What a grip the first heart has, and how complete the blindness and stranglehold.  And how utter and painful the defeat if it carries the battle to the end and loses.  Or how empty the victory if it wins and beats its perceived opponent into the ground.

It is all the same heart, of course.  It is mine and I make the choice, just like choosing whether or not the giving tree under which I live is going to be the Tree of Life or the other one.

But how can I make that choice when I am so thoroughly blinded?  The truth is, sometimes I can’t, or don’t, and I drift further and further into the hell I create with my own sightless determination.  How difficult, but how important it is to change course and to bring it all back home.  Sometimes the path is long and painful because of the bitterness built up inside and the damage inflicted on others around me.

What are the turning points, the places of repenting?  Sometimes it is awareness of the misery, sometimes it is the voice of another who can see me more clearly than I can see myself.  Sometimes it is the practice of quiet prayer, the prayer that seeks, in a mantra of willingness or a broken open silence, to let in a small sparkle of light, a trickle of healing water, finding the pinhole through which a larger landscape can be seen.

Always the turn involves practice.  It involves breathing and conscious letting go.  It involves releasing my death grip attachment to a self-determined and willful outcome.

We do not diminish ourselves when we choose willingness, the open connection to the whole.  Rather, we become our true selves, the Self of paradoxical oneness with all that is.

The picture is always larger, and I am only a part of the whole, not the entire thing, as I want to believe.

When we practice willingness, when we practice being open and available, expanding our vision and releasing our determination to have the speck of sand we thought was everything, we experience healing.  We find that the ache and inflammation begin to subside.  The poison is leached little by little from our system and the blinders fall away.  We are able to see both the detail and the landscape.  The stream flows in its ripples and pools, turning with ease to follow its natural course.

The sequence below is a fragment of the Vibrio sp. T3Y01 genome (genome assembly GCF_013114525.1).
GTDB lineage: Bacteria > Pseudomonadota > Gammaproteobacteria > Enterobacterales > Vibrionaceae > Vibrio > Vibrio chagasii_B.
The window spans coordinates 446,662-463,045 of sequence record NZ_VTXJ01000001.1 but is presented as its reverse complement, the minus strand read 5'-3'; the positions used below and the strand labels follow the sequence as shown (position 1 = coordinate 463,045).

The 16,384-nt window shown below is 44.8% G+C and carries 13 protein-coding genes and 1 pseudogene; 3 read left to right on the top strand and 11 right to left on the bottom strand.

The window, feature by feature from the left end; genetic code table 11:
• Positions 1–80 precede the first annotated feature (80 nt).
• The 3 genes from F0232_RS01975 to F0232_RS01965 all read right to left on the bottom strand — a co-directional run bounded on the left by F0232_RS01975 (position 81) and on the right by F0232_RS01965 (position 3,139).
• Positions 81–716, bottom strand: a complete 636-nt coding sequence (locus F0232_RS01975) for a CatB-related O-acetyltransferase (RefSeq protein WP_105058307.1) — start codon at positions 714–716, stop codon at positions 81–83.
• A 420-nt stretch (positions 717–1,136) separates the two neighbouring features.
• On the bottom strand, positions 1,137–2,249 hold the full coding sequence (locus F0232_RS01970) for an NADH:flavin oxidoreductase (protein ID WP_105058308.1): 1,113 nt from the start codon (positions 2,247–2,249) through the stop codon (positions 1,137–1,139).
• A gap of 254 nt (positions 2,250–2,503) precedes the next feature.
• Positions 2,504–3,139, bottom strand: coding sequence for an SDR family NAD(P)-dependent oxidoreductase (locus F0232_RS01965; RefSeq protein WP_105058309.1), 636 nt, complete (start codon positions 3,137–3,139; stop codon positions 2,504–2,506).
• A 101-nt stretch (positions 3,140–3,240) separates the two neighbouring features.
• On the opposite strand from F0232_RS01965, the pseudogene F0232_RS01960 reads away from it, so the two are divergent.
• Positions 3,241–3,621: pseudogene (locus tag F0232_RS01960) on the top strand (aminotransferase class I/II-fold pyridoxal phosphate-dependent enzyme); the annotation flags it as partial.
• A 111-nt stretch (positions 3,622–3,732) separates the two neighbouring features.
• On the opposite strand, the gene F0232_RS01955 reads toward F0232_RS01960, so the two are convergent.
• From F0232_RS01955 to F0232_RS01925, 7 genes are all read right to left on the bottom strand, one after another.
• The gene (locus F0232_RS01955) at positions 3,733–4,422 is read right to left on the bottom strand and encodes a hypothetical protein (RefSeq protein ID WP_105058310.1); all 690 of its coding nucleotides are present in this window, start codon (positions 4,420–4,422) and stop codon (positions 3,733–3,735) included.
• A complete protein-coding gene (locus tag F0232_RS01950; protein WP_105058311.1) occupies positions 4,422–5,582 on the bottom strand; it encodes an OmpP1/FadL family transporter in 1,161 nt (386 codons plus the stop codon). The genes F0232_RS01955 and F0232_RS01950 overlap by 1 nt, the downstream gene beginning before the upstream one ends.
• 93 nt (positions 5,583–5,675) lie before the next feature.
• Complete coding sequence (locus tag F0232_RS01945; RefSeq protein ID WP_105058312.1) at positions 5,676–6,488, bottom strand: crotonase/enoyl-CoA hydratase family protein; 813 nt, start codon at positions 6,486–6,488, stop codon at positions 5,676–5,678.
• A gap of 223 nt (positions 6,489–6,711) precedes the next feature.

Create in me a clean heart, O God, and put a new and right spirit within me. (Psalms 51:10, NRSV)  It’s not so much a new one, but rather a connected one. And it is already there.  We don’t have to beg or grovel for it, nor do we have to tear out anything as though it is wrong or defective.

Rather, we choose.  Will we be willing or willful, separate or connected?  Our spirit and our heart are not other than that with which we are gifted in our creation.  There are no defects.  There is only choice, the choice of isolation or the choice of connection.  When we are real and whole, we are both individuated and connected.  We are the gift of our own place and being.  And we are the gift of the entire universe.  It is the paradox and beauty of being a thread in the fabric.

In any case, our heart is truly only one, our very own, offered willingly in connection to the whole.  Ah, the wonder and taste of the Tree of Life.

© Two Trees in the Garden.  Rights reserved and offered.  Make use.  Share the source.

Suffering

My wife is a special educator.  She tells me stories about kids who are and will be, no matter how hard they work, miles and miles short of successful functioning in our society.  I hear about the amazing ways that she confronts them and engages them to draw out even the most basic responses to external stimuli – things like pointing to or grabbing a particular picture that indicates something they want or need, communication in its most elemental forms.  My mind spins off into the future for these little lives and I ache.  Something in me inclines toward discouragement.

According to Wikipedia, 230,000 people died, in 2004, in the Indian Ocean Tsunami (http://en.wikipedia.org/wiki/2004_Indian_Ocean_earthquake_and_tsunami), triggered by an undersea megathrust off the west coast of Sumatra.  The millions that survived carry the soul etching memory of terror, and the loss of loved ones, places and ways of life that were wrenched irrevocably out of their being.  Even from a distance, the collective soul of the earth feels and bears the rip, the wound and the scar.

The Watson Institute for International Studies at Brown University (see http://costsofwar.org/article/afghan-civilians) estimated, in February 2013, that between 16,700 and 19,000 civilians have died in Afghanistan as direct or indirect casualties of Operation Enduring Freedom.  iCasualties counts 3383 deaths of coalition troops since the war started in 2001 (http://icasualties.org/oef/), not to mention the traumatic head injuries, loss of limbs and suffering of families of the injured.

Life as we observe it and experience it is full of suffering, whether natural, psychological or of our own making.  And it is so for the observer and survivor just as it is for the victim.